Best and Cheapest Areas
Living in downtown Tokyo is of course nicer, especially in the Shibuya area. Fortunately, prices vary quite a bit depending on the neighborhood, so if you check our Tokyo rent map to determine budget-friendly zones, you might be able to save some good money. Since trains in Tokyo don’t run 24h, it’s usually nice to live reasonably close to where you like to hang out so you don’t need to worry about the last train, while of course living close to where you work is more convenient and will save you some time every day. Try to find a good balance, it’s usually feasible.
If you have a very limited budget, choose the train line, not the neighborhood. The further out you go from central Tokyo, the cheaper apartments become. And quite a bit actually, especially for the initial cost (much more negotiable). Being on a good train line will mean you’ll be able to leave quite late from central areas—and avoid living near random stations on train lines not connected with nice/poppin’ places.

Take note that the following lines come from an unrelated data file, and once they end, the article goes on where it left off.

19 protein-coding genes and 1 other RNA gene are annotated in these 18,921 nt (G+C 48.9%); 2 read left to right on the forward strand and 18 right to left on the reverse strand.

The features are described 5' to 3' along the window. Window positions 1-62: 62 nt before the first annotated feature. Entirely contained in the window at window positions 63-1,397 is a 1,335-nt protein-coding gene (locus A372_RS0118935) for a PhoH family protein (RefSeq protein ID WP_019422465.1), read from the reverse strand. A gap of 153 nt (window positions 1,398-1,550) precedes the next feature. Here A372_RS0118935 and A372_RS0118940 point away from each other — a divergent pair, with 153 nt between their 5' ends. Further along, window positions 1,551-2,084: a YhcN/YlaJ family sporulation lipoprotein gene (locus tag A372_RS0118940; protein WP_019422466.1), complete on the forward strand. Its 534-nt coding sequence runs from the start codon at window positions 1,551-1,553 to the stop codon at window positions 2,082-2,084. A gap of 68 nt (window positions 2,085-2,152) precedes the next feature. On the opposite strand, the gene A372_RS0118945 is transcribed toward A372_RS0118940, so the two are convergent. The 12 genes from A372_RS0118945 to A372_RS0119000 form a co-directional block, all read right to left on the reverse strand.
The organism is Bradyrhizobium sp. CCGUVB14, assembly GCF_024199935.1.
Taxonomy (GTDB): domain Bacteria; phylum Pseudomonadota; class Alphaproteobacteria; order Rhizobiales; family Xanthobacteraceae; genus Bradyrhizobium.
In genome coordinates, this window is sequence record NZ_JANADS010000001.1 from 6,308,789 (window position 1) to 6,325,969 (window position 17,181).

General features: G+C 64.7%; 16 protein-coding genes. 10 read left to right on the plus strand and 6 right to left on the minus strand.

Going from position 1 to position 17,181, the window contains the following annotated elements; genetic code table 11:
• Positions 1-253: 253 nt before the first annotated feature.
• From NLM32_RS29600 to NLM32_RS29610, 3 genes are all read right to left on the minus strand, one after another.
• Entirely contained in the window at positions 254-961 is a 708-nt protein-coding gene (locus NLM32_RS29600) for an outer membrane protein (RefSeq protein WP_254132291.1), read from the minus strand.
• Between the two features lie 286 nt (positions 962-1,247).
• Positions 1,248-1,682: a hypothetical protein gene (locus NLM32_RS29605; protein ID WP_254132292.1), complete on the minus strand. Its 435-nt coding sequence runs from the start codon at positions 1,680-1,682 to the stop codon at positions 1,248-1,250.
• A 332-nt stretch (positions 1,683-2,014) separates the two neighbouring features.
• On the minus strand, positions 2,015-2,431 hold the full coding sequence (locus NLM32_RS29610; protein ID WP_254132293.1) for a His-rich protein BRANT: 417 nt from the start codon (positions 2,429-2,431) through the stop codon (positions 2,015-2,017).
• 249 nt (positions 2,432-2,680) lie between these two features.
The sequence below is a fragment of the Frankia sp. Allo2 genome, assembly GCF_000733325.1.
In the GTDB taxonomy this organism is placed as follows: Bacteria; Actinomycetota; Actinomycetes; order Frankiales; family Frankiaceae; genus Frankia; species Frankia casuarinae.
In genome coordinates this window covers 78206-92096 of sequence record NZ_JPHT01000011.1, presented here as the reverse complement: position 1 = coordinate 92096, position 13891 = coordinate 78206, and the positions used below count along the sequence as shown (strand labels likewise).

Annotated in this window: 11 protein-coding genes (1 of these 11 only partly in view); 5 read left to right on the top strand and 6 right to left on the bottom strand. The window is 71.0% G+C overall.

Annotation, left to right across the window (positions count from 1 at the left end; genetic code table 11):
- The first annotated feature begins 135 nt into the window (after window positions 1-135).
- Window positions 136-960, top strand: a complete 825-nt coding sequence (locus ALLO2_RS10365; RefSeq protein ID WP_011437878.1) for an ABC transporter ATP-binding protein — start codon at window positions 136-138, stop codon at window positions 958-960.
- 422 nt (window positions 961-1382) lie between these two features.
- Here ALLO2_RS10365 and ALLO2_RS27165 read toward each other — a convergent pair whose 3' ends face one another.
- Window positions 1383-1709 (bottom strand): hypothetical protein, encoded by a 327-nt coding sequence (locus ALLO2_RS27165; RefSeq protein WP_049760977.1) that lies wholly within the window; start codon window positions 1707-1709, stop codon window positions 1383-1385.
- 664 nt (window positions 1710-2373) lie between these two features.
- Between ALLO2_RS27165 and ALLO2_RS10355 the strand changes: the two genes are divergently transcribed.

In both cases, living far from the station will save you a lot of money: Japanese people pay a premium to stay close (5 min), and prices drop considerably while getting further. And since you are not regularly going to the gym (—are you? Well, you have better time management skills than I do) some exercise is not going to hurt you.
Timing, Sharing and Other Tips